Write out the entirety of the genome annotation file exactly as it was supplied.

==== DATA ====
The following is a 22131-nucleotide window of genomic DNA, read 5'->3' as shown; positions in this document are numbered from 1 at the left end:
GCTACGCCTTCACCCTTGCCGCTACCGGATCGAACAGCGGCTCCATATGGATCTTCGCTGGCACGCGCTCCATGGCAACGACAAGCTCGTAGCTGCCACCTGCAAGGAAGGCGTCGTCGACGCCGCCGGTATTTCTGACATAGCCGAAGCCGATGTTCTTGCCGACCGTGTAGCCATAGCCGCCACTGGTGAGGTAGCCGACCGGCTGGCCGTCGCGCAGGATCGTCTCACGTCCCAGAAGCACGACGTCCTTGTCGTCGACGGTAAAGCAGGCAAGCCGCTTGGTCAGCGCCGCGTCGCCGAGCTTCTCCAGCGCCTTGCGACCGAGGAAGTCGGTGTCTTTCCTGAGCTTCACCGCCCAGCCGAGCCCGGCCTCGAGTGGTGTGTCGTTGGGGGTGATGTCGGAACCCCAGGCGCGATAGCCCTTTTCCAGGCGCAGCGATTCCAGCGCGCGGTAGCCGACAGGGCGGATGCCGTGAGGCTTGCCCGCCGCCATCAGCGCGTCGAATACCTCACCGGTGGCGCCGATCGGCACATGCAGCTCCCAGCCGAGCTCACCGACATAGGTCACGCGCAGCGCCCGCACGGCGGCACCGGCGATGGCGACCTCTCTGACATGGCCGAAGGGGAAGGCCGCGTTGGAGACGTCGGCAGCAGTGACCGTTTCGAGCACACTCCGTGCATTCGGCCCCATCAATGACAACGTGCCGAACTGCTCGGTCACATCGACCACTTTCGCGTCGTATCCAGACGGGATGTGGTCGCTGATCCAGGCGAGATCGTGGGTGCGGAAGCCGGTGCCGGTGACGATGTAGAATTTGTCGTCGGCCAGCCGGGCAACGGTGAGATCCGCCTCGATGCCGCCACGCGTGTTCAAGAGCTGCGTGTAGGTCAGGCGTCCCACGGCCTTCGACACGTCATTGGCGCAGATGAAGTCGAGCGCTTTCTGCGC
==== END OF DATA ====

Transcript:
The following is a 22131-nucleotide window of genomic DNA, read 5'->3' as shown; positions in this document are numbered from 1 at the left end:
GCTACGCCTTCACCCTTGCCGCTACCGGATCGAACAGCGGCTCCATATGGATCTTCGCTGGCACGCGCTCCATGGCAACGACAAGCTCGTAGCTGCCACCTGCAAGGAAGGCGTCGTCGACGCCGCCGGTATTTCTGACATAGCCGAAGCCGATGTTCTTGCCGACCGTGTAGCCATAGCCGCCACTGGTGAGGTAGCCGACCGGCTGGCCGTCGCGCAGGATCGTCTCACGTCCCAGAAGCACGACGTCCTTGTCGTCGACGGTAAAGCAGGCAAGCCGCTTGGTCAGCGCCGCGTCGCCGAGCTTCTCCAGCGCCTTGCGACCGAGGAAGTCGGTGTCTTTCCTGAGCTTCACCGCCCAGCCGAGCCCGGCCTCGAGTGGTGTGTCGTTGGGGGTGATGTCGGAACCCCAGGCGCGATAGCCCTTTTCCAGGCGCAGCGATTCCAGCGCGCGGTAGCCGACAGGGCGGATGCCGTGAGGCTTGCCCGCCGCCATCAGCGCGTCGAATACCTCACCGGTGGCGCCGATCGGCACATGCAGCTCCCAGCCGAGCTCACCGACATAGGTCACGCGCAGCGCCCGCACGGCGGCACCGGCGATGGCGACCTCTCTGACATGGCCGAAGGGGAAGGCCGCGTTGGAGACGTCGGCAGCAGTGACCGTTTCGAGCACACTCCGTGCATTCGGCCCCATCAATGACAACGTGCCGAACTGCTCGGTCACATCGACCACTTTCGCGTCGTATCCAGACGGGATGTGGTCGCTGATCCAGGCGAGATCGTGGGTGCGGAAGCCGGTGCCGGTGACGATGTAGAATTTGTCGTCGGCCAGCCGGGCAACGGTGAGATCCGCCTCGATGCCGCCACGCGTGTTCAAGAGCTGCGTGTAGGTCAGGCGTCCCACGGCCTTCGACACGTCATTGGCGCAGATGAAGTCGAGCGCTTTCTGCGC